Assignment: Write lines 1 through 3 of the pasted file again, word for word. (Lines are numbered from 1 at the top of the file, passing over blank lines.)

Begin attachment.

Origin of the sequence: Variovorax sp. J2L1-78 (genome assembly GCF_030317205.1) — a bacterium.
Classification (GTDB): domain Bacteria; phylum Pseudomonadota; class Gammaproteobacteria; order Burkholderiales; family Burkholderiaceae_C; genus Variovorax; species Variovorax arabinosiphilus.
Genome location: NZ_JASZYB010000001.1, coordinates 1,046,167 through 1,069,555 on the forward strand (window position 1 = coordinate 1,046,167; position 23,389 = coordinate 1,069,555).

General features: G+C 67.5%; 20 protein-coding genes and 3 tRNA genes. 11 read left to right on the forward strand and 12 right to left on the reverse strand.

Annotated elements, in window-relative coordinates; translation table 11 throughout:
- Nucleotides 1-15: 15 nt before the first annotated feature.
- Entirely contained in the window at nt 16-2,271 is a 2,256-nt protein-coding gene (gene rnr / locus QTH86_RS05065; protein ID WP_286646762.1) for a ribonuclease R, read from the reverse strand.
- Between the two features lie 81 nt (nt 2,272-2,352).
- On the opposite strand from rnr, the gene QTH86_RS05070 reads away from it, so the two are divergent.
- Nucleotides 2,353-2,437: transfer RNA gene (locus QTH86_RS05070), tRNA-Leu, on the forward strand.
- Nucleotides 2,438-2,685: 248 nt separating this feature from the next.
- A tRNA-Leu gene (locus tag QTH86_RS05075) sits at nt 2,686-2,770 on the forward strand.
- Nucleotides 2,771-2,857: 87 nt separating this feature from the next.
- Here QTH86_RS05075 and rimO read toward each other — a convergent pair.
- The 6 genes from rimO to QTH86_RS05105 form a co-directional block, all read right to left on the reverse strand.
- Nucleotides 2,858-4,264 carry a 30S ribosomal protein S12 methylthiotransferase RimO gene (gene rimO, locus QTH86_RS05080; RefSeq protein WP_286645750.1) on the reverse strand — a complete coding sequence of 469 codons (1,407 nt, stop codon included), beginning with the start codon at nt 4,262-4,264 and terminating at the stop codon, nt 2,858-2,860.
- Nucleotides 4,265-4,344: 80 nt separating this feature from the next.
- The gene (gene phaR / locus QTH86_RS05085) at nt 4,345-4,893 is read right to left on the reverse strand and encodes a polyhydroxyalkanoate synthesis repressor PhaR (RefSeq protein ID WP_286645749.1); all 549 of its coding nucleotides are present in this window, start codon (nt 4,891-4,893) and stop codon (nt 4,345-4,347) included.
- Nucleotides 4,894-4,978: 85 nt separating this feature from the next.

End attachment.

Origin of the sequence: Variovorax sp. J2L1-78 (genome assembly GCF_030317205.1) — a bacterium.
Classification (GTDB): domain Bacteria; phylum Pseudomonadota; class Gammaproteobacteria; order Burkholderiales; family Burkholderiaceae_C; genus Variovorax; species Variovorax arabinosiphilus.
Genome location: NZ_JASZYB010000001.1, coordinates 1,046,167 through 1,069,555 on the forward strand (window position 1 = coordinate 1,046,167; position 23,389 = coordinate 1,069,555).